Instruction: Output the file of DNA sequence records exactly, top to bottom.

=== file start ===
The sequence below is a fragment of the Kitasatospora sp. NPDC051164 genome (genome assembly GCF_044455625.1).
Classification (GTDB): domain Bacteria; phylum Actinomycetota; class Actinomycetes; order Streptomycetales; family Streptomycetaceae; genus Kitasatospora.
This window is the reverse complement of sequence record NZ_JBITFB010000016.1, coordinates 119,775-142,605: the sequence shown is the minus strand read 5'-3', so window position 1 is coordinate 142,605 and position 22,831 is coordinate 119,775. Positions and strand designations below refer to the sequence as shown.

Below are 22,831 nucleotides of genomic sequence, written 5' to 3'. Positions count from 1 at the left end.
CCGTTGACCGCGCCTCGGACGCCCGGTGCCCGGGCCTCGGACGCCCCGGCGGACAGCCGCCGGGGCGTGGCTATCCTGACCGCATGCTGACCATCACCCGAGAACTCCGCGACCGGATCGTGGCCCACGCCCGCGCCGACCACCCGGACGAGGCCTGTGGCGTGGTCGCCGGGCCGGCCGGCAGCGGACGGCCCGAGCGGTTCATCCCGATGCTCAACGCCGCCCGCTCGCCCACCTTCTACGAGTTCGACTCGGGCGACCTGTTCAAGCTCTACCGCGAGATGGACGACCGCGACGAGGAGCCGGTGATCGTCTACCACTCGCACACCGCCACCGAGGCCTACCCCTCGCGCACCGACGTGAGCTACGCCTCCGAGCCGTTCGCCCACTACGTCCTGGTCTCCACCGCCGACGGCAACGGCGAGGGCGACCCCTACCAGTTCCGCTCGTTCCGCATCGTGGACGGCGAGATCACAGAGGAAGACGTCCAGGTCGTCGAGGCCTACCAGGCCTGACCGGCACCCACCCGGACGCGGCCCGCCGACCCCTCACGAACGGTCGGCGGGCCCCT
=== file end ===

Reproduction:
The sequence below is a fragment of the Kitasatospora sp. NPDC051164 genome (genome assembly GCF_044455625.1).
Classification (GTDB): domain Bacteria; phylum Actinomycetota; class Actinomycetes; order Streptomycetales; family Streptomycetaceae; genus Kitasatospora.
This window is the reverse complement of sequence record NZ_JBITFB010000016.1, coordinates 119,775-142,605: the sequence shown is the minus strand read 5'-3', so window position 1 is coordinate 142,605 and position 22,831 is coordinate 119,775. Positions and strand designations below refer to the sequence as shown.

Below are 22,831 nucleotides of genomic sequence, written 5' to 3'. Positions count from 1 at the left end.
CCGTTGACCGCGCCTCGGACGCCCGGTGCCCGGGCCTCGGACGCCCCGGCGGACAGCCGCCGGGGCGTGGCTATCCTGACCGCATGCTGACCATCACCCGAGAACTCCGCGACCGGATCGTGGCCCACGCCCGCGCCGACCACCCGGACGAGGCCTGTGGCGTGGTCGCCGGGCCGGCCGGCAGCGGACGGCCCGAGCGGTTCATCCCGATGCTCAACGCCGCCCGCTCGCCCACCTTCTACGAGTTCGACTCGGGCGACCTGTTCAAGCTCTACCGCGAGATGGACGACCGCGACGAGGAGCCGGTGATCGTCTACCACTCGCACACCGCCACCGAGGCCTACCCCTCGCGCACCGACGTGAGCTACGCCTCCGAGCCGTTCGCCCACTACGTCCTGGTCTCCACCGCCGACGGCAACGGCGAGGGCGACCCCTACCAGTTCCGCTCGTTCCGCATCGTGGACGGCGAGATCACAGAGGAAGACGTCCAGGTCGTCGAGGCCTACCAGGCCTGACCGGCACCCACCCGGACGCGGCCCGCCGACCCCTCACGAACGGTCGGCGGGCCCCT